And wherever they are they don't neighbor well in a social sense. They have inherited century-old quarrels and grievances with almost all nations. They sneer at the Jews. They detest the Russians. They are not at peace with the Germans or the Austrians. They consider the Czecho-Slovaks traitors. The only nation they have always been at peace with is the French.
And yet wherever these little groups are they add a certain piquancy, a certain color of their own, a pigment which saddens and gives pleasure at the same time. Their meetings and affairs are generally held in so tense an atmosphere that one can expect almost anything to happen. Even without understanding their language, I have frequently been moved to tears by the impassioned words of their orators. Their speakers possess to a high degree an arresting theatricality with gestures as cadenced as master poetry, a flow of language so perfect that it sounds more like the reading of some national epopee than an impassioned improvised speech.
Before the Poles won their independence the little coffee-houses downtown were the senate chambers and the parliaments of the future country. Theories as to what was to be done with Austria and Russia, once they themselves were independent and powerful enough, were debated with the greatest earnestness; and there arose fist-fights over differences of attitude.
Apathetic to all political movement, more ignorant than their illustriously illiterate husbands, the women, in their own national colors of eyes and hair, distinguished from the women of other nationalities even if they did wear the haphazard clothing one picks up in the shops of lower New York, sat and listened to all that was said as if it were merely a gallant combat, with the winner always winning the ladies' hearts.
Today the discussions are still going on, but in a much milder form. Really the Versailles Treaty played the Poles a shameful trick. They clamored for independence. They obtained it. And the world is now anxiously waiting to see what they are going to do with it. The first pogroms against the Jews may only have been a mistake of policy, but they are undoubtedly an indication. The boycott against Jewish traders, though not very harmful, is actively enforced in New York. And if all the articles in their newspapers were to be translated into English, it would easily be seen what un-American intolerance they are propagating.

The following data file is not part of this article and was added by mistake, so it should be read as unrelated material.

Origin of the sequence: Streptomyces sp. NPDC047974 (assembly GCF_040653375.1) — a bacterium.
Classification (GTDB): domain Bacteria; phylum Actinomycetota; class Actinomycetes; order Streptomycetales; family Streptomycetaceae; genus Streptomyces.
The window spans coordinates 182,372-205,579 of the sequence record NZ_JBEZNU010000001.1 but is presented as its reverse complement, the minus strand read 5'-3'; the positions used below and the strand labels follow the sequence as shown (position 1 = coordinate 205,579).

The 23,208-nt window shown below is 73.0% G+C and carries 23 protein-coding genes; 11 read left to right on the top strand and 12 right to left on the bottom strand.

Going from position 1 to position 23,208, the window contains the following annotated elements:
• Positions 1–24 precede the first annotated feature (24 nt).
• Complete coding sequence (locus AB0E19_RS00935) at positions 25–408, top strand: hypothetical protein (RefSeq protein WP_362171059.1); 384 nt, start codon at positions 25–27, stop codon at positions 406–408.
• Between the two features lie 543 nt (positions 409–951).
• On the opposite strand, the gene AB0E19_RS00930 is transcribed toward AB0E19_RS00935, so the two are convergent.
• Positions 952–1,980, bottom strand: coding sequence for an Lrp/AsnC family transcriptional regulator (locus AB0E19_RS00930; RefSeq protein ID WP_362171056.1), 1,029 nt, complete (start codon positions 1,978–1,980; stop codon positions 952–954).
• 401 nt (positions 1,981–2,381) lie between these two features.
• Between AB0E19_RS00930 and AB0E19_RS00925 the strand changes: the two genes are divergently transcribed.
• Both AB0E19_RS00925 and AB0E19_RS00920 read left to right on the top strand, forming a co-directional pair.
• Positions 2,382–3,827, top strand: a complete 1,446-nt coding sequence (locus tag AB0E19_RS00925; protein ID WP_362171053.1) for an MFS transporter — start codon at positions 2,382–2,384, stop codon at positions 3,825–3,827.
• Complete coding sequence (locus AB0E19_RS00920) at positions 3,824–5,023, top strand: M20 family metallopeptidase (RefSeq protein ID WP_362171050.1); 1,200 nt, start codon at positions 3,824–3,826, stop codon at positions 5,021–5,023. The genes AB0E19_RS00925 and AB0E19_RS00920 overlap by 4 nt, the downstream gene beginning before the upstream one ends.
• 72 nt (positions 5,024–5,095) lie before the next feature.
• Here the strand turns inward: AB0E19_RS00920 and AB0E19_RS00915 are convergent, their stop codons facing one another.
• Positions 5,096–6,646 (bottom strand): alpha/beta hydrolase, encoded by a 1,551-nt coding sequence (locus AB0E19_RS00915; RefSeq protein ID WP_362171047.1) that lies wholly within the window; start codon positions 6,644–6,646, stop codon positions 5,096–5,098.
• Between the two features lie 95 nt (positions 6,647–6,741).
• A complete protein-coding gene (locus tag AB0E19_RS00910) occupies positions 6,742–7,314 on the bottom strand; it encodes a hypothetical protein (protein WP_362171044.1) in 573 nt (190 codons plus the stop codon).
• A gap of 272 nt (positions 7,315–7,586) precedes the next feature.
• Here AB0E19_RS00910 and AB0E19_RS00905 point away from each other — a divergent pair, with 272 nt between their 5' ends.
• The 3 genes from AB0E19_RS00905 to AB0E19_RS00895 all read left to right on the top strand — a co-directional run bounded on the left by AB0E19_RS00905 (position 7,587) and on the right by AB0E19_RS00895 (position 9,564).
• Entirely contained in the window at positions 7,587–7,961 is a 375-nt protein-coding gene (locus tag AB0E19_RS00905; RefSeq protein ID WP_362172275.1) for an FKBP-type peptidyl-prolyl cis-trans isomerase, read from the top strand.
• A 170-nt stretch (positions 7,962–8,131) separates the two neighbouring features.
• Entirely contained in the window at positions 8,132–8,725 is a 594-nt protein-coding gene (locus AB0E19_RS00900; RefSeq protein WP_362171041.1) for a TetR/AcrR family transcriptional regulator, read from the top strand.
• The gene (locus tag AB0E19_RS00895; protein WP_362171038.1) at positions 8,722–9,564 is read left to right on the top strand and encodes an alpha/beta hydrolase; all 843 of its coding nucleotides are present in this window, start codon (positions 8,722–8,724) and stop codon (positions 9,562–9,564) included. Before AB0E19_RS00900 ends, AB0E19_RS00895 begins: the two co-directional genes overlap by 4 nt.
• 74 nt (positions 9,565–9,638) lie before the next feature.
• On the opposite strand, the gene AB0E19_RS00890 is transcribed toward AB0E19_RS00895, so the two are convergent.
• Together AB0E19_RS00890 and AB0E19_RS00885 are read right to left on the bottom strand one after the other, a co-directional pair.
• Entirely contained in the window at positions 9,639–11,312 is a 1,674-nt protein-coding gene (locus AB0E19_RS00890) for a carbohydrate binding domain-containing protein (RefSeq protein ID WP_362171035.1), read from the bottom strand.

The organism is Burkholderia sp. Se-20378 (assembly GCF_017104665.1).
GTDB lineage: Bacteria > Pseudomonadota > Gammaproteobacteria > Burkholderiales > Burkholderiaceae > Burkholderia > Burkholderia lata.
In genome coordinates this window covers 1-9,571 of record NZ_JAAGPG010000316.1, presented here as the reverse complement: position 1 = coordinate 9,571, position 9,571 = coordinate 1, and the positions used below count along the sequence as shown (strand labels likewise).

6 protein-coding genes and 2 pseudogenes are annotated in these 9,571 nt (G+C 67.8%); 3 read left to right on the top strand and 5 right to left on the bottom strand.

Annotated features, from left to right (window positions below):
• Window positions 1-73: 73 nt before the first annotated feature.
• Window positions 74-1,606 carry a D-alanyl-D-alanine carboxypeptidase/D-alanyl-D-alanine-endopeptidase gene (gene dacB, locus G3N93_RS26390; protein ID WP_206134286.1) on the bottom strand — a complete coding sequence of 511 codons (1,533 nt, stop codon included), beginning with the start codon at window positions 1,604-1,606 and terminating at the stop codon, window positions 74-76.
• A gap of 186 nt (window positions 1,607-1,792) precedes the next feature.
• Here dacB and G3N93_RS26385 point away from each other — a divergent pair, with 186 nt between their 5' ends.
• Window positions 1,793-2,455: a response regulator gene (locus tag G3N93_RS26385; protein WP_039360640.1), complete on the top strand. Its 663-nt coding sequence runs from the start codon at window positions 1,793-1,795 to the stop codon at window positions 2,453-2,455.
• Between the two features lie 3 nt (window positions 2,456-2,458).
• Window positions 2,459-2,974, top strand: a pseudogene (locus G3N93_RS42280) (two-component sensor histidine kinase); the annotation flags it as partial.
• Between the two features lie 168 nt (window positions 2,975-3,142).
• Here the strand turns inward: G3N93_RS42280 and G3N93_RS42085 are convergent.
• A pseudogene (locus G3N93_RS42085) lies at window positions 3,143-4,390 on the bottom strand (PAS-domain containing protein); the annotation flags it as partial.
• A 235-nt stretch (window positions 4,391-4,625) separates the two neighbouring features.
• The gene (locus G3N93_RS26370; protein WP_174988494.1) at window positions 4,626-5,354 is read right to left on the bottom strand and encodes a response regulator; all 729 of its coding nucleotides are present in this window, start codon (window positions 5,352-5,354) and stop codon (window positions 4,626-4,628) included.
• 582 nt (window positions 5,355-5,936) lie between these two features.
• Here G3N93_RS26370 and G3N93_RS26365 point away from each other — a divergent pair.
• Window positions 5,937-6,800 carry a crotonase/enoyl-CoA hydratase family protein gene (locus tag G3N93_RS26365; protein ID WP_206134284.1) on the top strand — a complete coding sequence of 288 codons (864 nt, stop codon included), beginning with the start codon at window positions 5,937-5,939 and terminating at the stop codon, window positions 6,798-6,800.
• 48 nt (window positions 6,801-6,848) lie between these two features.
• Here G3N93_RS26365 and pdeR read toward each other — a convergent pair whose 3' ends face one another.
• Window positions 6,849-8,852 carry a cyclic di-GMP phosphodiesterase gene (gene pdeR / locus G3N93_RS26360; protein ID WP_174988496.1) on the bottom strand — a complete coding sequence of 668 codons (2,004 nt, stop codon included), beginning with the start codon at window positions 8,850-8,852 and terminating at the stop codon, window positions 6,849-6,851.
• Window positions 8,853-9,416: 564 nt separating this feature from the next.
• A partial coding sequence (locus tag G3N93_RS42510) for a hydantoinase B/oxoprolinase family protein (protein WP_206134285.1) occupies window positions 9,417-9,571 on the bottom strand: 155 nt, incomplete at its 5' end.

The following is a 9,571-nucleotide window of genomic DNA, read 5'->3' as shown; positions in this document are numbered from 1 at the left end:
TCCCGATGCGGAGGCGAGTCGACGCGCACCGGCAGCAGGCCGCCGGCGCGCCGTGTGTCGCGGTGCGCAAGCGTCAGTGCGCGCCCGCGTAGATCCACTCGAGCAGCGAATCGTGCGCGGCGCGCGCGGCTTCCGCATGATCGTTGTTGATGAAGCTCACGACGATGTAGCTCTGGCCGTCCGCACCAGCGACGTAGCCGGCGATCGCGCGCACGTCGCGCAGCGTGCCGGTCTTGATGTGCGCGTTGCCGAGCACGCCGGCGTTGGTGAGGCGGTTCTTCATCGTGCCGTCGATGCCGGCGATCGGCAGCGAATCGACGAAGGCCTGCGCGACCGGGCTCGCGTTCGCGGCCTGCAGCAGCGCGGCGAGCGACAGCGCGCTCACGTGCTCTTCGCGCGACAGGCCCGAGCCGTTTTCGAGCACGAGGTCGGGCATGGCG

But it is at Polish weddings that one can see Poles at their peasantesque best. A good many of them come arrayed in their national costumes. The polkas and mazurkas are danced with all the charm and fury with which such dances are executed at home. And while the dances are going on, the bride's mother and her relatives, standing in a corner, are weeping and crying and looking suspiciously at the parents or relatives of the groom.
There are so many castes among the Poles that social intercourse among them is only possible on a very small scale. For want of anything better, the castes in New York are established among them according to the rents they pay. I remember a case while I was doing some investigation work when I urged a Polish woman to call in a Polish neighbor, who lived two flights below in the rear of the apartment, to stay with her until her husband should return home. He had been arrested in some connection or other, and she had wept her eyes red. In her hysterical mood she clawed the doors and walls and hit herself with her clenched fists. Yet she remained dumb when I suggested that she call her Polish neighbor to stay with her while she was in such a state.
"What? She?" she finally called.
"Why, she is Polish," I answered, "and she is your friend most certainly."
"How can you think that, Pania?" she answered. "Bozhemi. She only pays sixteen dollars a month rent !"